I like to consider myself a pretty adventurous person. I am always excited to try something new and challenge myself. Once I became college-age, I was excited for the next step, when I would leave home, spread my wings and become independent. This sorely backfired for me with the arrival of the Covid-19 mayhem.
In August of 2020, I was headed into my third year at Thomas Aquinas College in California, a solid six-hour drive from home. I had thoroughly enjoyed the independence and loved my school. I also enjoyed my time at home with family, but after a summer dependent at home, I looked forward to the independence the school year would bring.
My school was one of the elite few to offer in-person education as well as open their dorms for on-campus housing. Since we have a student body of fewer than 400 students, it was more feasible for us to quarantine and isolate than it was for the larger schools. The faculty and staff worked tirelessly to ensure everyone could live on campus and isolate, becoming our own campus “bubble.” It was essential that we avoid an outbreak of COVID-19 on campus, otherwise the county would shut us down.
This meant I would be separated from my family for many months at a time, longer than ever before.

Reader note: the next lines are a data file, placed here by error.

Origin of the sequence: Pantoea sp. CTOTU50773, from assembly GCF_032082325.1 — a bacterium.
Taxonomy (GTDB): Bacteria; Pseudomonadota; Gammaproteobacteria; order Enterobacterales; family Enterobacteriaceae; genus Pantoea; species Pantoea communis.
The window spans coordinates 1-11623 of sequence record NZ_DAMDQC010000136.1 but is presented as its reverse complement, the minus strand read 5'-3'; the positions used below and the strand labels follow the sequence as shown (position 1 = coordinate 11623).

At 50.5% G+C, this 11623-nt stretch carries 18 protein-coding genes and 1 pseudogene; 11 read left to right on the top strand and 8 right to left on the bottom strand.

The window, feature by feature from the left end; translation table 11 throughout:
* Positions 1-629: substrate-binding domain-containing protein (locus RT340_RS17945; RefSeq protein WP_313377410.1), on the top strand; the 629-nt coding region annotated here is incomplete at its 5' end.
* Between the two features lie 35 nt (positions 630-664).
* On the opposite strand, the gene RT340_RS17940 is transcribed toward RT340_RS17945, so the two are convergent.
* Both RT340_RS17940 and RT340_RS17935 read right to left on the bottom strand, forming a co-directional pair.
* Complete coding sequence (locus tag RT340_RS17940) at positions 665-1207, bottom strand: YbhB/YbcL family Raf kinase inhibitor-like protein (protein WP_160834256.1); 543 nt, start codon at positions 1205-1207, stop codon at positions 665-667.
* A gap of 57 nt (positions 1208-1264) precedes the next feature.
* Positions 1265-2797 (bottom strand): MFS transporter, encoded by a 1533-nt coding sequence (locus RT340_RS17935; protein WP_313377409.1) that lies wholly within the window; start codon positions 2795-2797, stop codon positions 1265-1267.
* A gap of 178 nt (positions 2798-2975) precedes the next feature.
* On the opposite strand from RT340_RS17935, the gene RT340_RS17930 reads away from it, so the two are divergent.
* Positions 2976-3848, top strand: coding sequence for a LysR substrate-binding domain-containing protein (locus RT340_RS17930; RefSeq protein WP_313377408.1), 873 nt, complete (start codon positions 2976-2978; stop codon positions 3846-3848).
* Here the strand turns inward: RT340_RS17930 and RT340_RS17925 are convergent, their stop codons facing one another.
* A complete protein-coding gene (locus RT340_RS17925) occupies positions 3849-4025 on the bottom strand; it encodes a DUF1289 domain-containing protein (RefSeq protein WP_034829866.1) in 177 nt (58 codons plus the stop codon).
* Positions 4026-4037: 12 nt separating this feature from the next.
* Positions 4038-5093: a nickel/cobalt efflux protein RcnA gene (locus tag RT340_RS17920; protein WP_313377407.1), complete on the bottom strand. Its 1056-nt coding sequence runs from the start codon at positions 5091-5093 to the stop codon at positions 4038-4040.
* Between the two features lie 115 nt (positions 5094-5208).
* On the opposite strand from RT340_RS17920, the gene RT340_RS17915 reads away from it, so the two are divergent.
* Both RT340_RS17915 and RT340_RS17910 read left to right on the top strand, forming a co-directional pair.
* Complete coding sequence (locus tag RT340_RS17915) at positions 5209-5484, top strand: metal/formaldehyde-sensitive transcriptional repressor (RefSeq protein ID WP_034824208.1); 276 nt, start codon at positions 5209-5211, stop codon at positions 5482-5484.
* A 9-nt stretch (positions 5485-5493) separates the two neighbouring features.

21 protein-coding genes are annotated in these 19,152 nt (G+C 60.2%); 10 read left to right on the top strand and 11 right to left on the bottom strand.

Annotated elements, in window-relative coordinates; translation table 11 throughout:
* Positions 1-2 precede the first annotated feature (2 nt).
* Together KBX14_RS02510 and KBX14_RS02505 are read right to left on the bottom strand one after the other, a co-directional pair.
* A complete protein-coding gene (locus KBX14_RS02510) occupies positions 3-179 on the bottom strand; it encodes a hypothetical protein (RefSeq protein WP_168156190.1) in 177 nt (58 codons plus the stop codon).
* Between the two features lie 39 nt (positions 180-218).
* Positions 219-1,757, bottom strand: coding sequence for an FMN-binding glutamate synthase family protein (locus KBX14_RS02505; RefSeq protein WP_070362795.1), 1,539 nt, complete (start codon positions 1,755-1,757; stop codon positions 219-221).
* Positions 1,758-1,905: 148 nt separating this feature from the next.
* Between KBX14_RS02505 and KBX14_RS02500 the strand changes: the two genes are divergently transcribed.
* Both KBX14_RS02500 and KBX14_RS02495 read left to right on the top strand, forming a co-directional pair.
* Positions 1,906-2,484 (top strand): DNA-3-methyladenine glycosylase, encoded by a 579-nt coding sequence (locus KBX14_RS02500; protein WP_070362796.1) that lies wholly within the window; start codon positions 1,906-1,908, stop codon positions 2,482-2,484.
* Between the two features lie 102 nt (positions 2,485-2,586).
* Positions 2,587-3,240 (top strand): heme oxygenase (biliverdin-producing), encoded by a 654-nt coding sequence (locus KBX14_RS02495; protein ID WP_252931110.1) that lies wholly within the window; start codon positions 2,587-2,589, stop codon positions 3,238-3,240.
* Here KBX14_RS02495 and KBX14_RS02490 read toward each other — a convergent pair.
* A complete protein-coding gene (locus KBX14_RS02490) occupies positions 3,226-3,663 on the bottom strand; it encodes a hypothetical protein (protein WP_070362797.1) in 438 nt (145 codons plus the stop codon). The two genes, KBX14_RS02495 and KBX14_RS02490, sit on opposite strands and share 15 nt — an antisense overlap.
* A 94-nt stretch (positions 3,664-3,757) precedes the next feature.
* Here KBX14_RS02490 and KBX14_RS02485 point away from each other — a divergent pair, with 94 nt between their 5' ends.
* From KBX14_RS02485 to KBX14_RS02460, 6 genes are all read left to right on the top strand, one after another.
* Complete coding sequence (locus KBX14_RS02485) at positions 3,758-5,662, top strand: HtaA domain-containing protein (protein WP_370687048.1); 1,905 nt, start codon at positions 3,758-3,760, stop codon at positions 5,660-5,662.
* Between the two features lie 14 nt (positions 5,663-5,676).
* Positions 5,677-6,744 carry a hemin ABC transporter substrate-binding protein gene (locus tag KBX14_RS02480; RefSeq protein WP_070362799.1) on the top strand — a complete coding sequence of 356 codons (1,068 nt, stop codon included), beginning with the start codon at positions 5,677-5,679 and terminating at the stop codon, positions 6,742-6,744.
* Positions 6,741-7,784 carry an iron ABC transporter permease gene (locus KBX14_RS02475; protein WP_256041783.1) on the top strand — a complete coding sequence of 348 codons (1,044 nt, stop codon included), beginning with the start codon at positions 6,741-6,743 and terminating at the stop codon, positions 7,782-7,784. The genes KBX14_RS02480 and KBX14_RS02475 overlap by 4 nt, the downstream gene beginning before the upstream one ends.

According to the WYA Charter, the family is the “fundamental unit of human society.” I loved my family very much, but I was not ready to call them the fundamental unit of society, not when everything felt so dependent on the economy and power.
In the ensuing months, I began to recognize my own emotional dependency on my family. I missed them, but worked to create a family amongst my peers. We celebrated birthdays, went on adventures, and goofed around, as friends do. We knew we were blessed for our in-person education.
When the major holidays came around, that is when we all felt it: the loss of our families. My family was a six-hour drive away, but I could not see them. It was an empty, dull pain. Fortunately, the distractions of the on-campus festivities helped keep up the spirits.
During those long months, I realized that true independence, void of those who loved me and knew me best, is not all it is cracked up to be. True independence, void of God and love, is lonely and empty. The beauty of the family is their dependency on each other. It is precisely this vulnerability that we must have with each other, this ability to show our weaknesses and flaws and continue to love and accept each other that truly makes the family so fundamental.
Winston Churchill said, “There is no doubt that it is around the family and the home that all the greatest virtues, the most dominating virtues of human society, are created, strengthened and maintained.” When we are vulnerable with each other, we give others the opportunity to see our weaknesses, and then take our hand and hold us to a higher standard. To be the best person I can be and to do the most good, I cannot lose connection with my family, but I must nurture it.
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Published: Aug. 12, 2021
Written by Mary Rose Sorenson, a Batch 2 2021 WYA North America intern